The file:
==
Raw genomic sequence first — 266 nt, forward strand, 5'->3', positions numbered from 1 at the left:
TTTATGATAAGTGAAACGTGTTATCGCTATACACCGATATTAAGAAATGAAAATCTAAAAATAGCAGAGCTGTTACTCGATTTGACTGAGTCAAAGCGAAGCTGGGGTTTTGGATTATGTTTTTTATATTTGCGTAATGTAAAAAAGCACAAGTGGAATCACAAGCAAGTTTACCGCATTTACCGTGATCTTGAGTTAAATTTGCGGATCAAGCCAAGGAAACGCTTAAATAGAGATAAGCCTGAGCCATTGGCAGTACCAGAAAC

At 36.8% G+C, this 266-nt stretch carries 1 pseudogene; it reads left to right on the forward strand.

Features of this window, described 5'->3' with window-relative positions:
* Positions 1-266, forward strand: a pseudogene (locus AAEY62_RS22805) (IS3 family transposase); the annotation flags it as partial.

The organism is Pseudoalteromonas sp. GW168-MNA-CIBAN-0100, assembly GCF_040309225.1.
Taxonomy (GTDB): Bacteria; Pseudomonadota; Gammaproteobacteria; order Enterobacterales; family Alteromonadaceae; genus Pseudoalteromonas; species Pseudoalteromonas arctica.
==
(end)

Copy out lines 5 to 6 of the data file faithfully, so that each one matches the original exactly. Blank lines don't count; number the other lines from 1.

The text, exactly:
* Positions 1-266, forward strand: a pseudogene (locus AAEY62_RS22805) (IS3 family transposase); the annotation flags it as partial.

The organism is Pseudoalteromonas sp. GW168-MNA-CIBAN-0100, assembly GCF_040309225.1.